The Zachary father arrested last week on a negligent homicide count in the death of his baby daughter, who perished after being accidentally left in the backseat of his hot car, will not face any charges, the District Attorney’s Office said Monday.

East Baton Rouge Parish District Attorney Hillar Moore III said all the evidence shows Raylee Mercer’s death “was a tragic accident” on the part of a father who had no history of abusing or neglecting children.

Marvin Mercer, 31, was booked into East Baton Rouge Prison on Wednesday after he’d brought Raylee to a hospital following his realization that he had left her in his car for two hours outside the Baton Rouge school where he works. Temperatures that day reached 93 degrees.

Mercer “had the misfortune of forgetting that he was supposed to drop his eight month old child at day care on his way to work, a task he was not normally involved in, and, instead, parked as he normally did upon reaching work, leaving his child in the car,” Moore wrote in a statement.

“Although his own actions and inactions did contribute to the loss of Raylee, Marvin Mercer’s actions do not rise to the required criminal level of a gross deviation below the standard of care expected of reasonable persons,” he continued. “Marvin Mercer is a loving father, husband and role model to youth in the Baton Rouge area. Throughout this tragedy, Marvin Mercer has had the complete support of his wife, family, colleagues, and friends.”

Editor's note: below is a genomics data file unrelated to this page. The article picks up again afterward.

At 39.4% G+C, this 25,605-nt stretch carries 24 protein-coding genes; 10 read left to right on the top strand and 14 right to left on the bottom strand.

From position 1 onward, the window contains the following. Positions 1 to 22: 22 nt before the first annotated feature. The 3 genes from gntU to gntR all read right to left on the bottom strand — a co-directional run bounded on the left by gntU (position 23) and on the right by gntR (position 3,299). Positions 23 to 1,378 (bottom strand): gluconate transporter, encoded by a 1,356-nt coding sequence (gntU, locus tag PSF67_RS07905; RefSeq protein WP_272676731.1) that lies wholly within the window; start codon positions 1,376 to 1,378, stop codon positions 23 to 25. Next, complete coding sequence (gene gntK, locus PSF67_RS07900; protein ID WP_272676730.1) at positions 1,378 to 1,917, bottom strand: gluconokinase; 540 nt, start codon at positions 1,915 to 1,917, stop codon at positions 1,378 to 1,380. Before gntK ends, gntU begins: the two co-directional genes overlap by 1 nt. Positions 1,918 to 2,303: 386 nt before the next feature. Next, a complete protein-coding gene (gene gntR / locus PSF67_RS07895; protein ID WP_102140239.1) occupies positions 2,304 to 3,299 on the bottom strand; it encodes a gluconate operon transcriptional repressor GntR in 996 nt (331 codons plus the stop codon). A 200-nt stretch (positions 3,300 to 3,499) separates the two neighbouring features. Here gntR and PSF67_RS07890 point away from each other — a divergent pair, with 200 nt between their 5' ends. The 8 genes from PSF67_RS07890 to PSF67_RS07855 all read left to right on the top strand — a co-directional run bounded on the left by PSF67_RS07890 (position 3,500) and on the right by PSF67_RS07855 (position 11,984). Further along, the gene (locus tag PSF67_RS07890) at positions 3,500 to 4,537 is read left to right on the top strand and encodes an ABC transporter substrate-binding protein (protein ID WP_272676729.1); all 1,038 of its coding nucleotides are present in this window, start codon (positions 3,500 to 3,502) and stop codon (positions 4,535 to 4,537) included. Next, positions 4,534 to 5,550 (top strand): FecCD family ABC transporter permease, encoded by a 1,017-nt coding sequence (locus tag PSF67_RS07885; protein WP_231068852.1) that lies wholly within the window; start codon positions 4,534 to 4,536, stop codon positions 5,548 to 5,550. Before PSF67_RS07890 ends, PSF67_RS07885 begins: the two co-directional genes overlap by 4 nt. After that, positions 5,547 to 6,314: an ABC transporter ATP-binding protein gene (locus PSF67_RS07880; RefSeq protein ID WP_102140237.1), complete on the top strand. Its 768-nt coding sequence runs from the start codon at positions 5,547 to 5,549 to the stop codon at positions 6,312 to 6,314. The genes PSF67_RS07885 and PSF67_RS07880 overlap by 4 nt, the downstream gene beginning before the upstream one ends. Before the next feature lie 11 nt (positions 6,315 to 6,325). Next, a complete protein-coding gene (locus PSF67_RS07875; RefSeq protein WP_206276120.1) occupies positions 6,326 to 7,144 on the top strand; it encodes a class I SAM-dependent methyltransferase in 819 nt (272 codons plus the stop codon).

Mercer, the head baseball coach at Madison Preparatory Academy, a high school, was released on $10,000 bail late Wednesday.

After the arrest, state Rep. Denise Marcelle, D-Baton Rouge, questioned whether police moved too quickly in arresting Mercer, noting that the parents “are already hurting.”

Baton Rouge police Sgt. Don Coppola said in a statement, “We felt there was enough probable cause to charge (Marvin) Mercer with negligent homicide. We respect the decision of the district attorney not to prosecute.”

Coppola declined to answer further questions by phone or over email.

Police have discretion on whether to make arrests. Officers sometimes refer cases to the district attorney without making an arrest beforehand.

The district attorney can then decide whether to charge or can choose to bring a case before a grand jury to decide whether to file charges.

No one answered the phone when a reporter called a number associated with Marvin Mercer’s family on Monday.

Raylee Mercer died accidentally of suspected hyperthermia, East Baton Rouge Parish Coroner William “Beau” Clark said last week, referring to preliminary autopsy results.

Raylee’s death was the 11th fatality of a child in a hot car in the U.S. this year, according to research by Jan Null, a research meteorologist at San Jose State University, who studies the phenomenon.

“The facts and evidence show that Raylee was well cared for and not subject to neglect, abuse or mistreatment. Marvin Mercer has no previous history that suggests he was in any way careless to the needs of his children,” Moore said.

Follow Maya Lau on Twitter, @mayalau.